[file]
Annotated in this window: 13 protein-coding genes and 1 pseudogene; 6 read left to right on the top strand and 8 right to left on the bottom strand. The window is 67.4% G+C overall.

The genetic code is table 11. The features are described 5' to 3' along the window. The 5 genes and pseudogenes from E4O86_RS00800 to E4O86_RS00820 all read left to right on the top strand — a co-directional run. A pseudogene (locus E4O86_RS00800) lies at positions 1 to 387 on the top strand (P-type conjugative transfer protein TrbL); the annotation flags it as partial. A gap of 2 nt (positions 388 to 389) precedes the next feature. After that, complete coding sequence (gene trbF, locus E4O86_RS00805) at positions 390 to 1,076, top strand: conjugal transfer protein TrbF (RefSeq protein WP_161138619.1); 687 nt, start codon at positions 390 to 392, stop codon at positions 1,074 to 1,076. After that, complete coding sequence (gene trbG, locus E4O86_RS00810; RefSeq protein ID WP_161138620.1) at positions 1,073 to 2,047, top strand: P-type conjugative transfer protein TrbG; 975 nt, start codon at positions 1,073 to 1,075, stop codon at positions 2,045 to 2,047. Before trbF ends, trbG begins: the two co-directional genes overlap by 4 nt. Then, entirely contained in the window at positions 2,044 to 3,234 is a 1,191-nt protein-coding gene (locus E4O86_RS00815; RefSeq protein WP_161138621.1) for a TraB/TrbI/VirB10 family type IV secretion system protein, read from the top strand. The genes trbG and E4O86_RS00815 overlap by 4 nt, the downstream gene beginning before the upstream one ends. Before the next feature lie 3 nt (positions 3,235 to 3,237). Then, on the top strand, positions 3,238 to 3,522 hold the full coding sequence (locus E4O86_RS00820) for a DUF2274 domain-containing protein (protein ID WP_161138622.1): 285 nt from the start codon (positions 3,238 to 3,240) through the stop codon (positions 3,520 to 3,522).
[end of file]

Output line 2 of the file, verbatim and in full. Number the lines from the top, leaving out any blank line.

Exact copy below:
The genetic code is table 11. The features are described 5' to 3' along the window. The 5 genes and pseudogenes from E4O86_RS00800 to E4O86_RS00820 all read left to right on the top strand — a co-directional run. A pseudogene (locus E4O86_RS00800) lies at positions 1 to 387 on the top strand (P-type conjugative transfer protein TrbL); the annotation flags it as partial. A gap of 2 nt (positions 388 to 389) precedes the next feature. After that, complete coding sequence (gene trbF, locus E4O86_RS00805) at positions 390 to 1,076, top strand: conjugal transfer protein TrbF (RefSeq protein WP_161138619.1); 687 nt, start codon at positions 390 to 392, stop codon at positions 1,074 to 1,076. After that, complete coding sequence (gene trbG, locus E4O86_RS00810; RefSeq protein ID WP_161138620.1) at positions 1,073 to 2,047, top strand: P-type conjugative transfer protein TrbG; 975 nt, start codon at positions 1,073 to 1,075, stop codon at positions 2,045 to 2,047. Before trbF ends, trbG begins: the two co-directional genes overlap by 4 nt. Then, entirely contained in the window at positions 2,044 to 3,234 is a 1,191-nt protein-coding gene (locus E4O86_RS00815; RefSeq protein WP_161138621.1) for a TraB/TrbI/VirB10 family type IV secretion system protein, read from the top strand. The genes trbG and E4O86_RS00815 overlap by 4 nt, the downstream gene beginning before the upstream one ends. Before the next feature lie 3 nt (positions 3,235 to 3,237). Then, on the top strand, positions 3,238 to 3,522 hold the full coding sequence (locus E4O86_RS00820) for a DUF2274 domain-containing protein (protein ID WP_161138622.1): 285 nt from the start codon (positions 3,238 to 3,240) through the stop codon (positions 3,520 to 3,522).